Awhile back, I gave up all hope of the school board club trying to change its ways. Actually, I am embarrassed to admit that it less than a year ago that I realized that hope was futile. Nothing will change unless and until we get some new trustees.
That realization is liberating. I no longer write about the board or speak to them with any expectations at all. I may still make recommendations, but they are strictly for the record; so that there is a public statement of another way to do things or a public record of outrage.
It was with this in mind that I attended another almost-secret “special” meeting of the school board club yesterday at 1 p.m. Yes, once again that would be a special meeting held while you are working or otherwise too busy with your life to attend.
This almost-secret special meeting was not posted on the district’s website calendar and the agenda was posted only last Friday at 3:24 p.m.
Why isn’t it on the calendar and why did they wait until Friday to post the agenda? Because they don’t want you to attend, that’s why. They don’t care about what you have to say and so it doesn’t occur to them to be more thoughtful about scheduling meetings or providing adequate notice, that’s why.
There was nothing special about this meeting, either. It was billed as an evaluation of the superintendent but that’s just for show. At this time, the school board club is going through the motions before rubber-stamping another raise for him. That would be on top of the bonus of $34,450 he got last December.
And why do they keep throwing money at him? Because they are fiscally irresponsible, that’s why. That’s what accounts for the many consultants they hire, the exorbitant legal fees they’ve racked up, and the failure to fully think things through, which has resulted in tremendous wastes of your money, as in the Estancia pool draining, the Estancia pole construction, the failed math program, and more.
The superintendent’s original 4-year contract is renewed each year, resulting in what is called an “evergreen” arrangement. In a true evergreen contractual agreement, there is an automatic renewal. In this case, the board has to vote on it each year, but that is a formality.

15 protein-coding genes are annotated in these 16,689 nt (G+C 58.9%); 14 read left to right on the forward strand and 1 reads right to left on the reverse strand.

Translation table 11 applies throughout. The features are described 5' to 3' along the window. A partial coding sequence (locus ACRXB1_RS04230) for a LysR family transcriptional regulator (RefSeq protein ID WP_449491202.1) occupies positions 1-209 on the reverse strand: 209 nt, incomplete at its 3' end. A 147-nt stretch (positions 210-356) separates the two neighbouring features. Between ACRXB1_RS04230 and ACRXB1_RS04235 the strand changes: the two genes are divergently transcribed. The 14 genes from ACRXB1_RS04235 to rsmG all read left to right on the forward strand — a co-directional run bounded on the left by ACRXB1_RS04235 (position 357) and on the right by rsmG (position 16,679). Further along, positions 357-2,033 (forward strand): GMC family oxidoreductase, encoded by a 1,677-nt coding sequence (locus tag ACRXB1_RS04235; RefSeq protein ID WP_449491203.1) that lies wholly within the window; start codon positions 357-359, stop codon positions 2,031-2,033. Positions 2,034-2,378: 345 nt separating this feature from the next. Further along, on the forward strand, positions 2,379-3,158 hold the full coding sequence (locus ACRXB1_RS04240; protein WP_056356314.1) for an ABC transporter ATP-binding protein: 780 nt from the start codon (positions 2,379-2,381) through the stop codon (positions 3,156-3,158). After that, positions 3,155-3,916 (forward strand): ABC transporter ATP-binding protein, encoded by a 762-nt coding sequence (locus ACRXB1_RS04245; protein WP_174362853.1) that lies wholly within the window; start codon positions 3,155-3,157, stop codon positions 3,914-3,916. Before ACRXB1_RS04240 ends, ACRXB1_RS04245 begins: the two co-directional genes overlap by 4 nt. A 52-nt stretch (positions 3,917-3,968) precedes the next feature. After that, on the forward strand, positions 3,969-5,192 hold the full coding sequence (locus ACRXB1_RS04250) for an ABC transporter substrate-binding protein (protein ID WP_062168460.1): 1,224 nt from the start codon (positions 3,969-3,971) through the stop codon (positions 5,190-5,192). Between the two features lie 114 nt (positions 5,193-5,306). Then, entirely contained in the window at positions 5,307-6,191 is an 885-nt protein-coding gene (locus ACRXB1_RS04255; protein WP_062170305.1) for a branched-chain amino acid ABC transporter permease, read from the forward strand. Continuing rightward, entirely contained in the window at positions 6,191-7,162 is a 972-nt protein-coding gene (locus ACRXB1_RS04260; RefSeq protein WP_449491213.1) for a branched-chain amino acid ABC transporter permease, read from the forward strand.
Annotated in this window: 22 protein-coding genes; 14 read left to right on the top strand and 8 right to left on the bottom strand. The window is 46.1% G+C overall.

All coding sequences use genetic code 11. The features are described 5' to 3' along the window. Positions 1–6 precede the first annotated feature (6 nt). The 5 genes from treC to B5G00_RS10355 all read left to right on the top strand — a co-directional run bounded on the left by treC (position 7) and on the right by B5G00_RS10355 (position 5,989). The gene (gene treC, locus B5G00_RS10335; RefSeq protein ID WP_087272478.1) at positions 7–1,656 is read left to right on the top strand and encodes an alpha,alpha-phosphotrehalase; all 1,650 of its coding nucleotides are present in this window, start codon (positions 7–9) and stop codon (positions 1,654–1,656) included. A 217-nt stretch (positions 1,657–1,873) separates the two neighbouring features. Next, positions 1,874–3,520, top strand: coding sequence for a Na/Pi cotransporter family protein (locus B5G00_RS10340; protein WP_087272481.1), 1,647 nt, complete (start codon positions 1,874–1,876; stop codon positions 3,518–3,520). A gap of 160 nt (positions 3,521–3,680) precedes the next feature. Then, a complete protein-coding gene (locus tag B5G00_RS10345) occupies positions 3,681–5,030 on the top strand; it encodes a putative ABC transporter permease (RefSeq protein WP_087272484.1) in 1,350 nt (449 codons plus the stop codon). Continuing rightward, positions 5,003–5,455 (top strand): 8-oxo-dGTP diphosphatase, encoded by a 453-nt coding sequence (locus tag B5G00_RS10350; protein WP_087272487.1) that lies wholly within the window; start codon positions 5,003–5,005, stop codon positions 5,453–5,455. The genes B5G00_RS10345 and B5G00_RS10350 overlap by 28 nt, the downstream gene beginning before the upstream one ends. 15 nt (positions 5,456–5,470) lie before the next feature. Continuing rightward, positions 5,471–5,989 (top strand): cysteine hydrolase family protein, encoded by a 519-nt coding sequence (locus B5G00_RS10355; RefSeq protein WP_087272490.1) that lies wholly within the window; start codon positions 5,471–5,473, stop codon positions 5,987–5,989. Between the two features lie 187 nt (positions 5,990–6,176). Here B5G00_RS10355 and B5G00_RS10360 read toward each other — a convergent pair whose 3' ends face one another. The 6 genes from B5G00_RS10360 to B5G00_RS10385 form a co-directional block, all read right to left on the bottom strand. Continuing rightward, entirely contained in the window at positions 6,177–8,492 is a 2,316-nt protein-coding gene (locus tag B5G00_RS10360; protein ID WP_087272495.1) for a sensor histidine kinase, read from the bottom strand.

The most important consequence of this type of arrangement is the resulting lack of accountability, which has never been more apparent than in the last six years. Despite a huge number of blunders, financial waste, and legal woes, the contract is renewed, year after year.
Nice work if you can get it.
Some people have had enough and they have organized a group called Newport-Mesa Community for Students. Unlike past education activist groups, most of the people in the core of this group do not have kids in Newport-Mesa schools. They’re just fed up with the lack of accountability, the lack of transparency, and the fiscal irresponsibility and they’re trying to do something about it.
The Newport-Mesa Community for Students group has started with a Facebook page, which you can visit here: https://www.facebook.com/NMactivism4education/
The latest Facebook post is a list of evaluation criteria developed by the American Association of School Administrators (AASA), whose tagline reads, “The School Superintendents Association.” It seems to me that there is an apostrophe missing there, otherwise it should be “The Association for School Superintendents.” Otherwise, Part II: The AASA is not the only association for school superintendents, so the AASA’s self-designation of “the” association is inaccurate. Among many others, there is the National Association of School Superintendents. So the AASA tagline should really read, “An Association for School Superintendents.”
But I digress…
I spoke at yesterday’s almost-secret special school board club meeting. This is what I said:
“I am opposed to any additional compensation for anyone in this administration who is responsible for academic performance until a reasonable and specific set of goals for academic performance improvement is established and achieved.”
That’s it in a nutshell. No more money until the academic needles are moved at least a reasonable amount. At this time, half of the district’s students failed to meet the 2017 state standards for math.
Change is coming because more and more people are concerned about fundamental issues, the same three that have been mentioned here over and over. They are accountability, transparency, and fiscal responsibility.
For decades, we have been hearing that people hate change, but it was not until I began my career in marketing that I realized that is not true. One of the best examples is Barack Obama’s first presidential campaign, which included the slogan, “Change you can believe in.” Aside from the bad grammar, it included the word “change.” If enough people were really that afraid of change, Obama might still be in the U.S. Senate.
At least two current school board club members were elected because they were outraged and wanted to change things. Over 20 years ago, Trustee Dana Black was so upset over the fiscal irresponsibility of the district that she demanded a forensic accounting of its books. The basis of Trustee Karen Yelsey’s campaign was her support of term limits (12 years) and an end to the rubber stamping.
Yelsey is now rubber stamping with everyone else and she is in her 12th year as a trustee. Despite this, Yelsey will run again, creating some fake rationale for why she needs to continue on the board.
I believe that what people fear is not change, but what change represents, and change represents the unknown.
Change will come to the school board club not organically, that is, not through the long tradition of running candidates who will perpetuate the status quo, but through disruption and upheaval this fall. The change may be incremental, or it may be sudden.
Four seats open this year: Yelsey, Franco, Davenport, and Metoyer.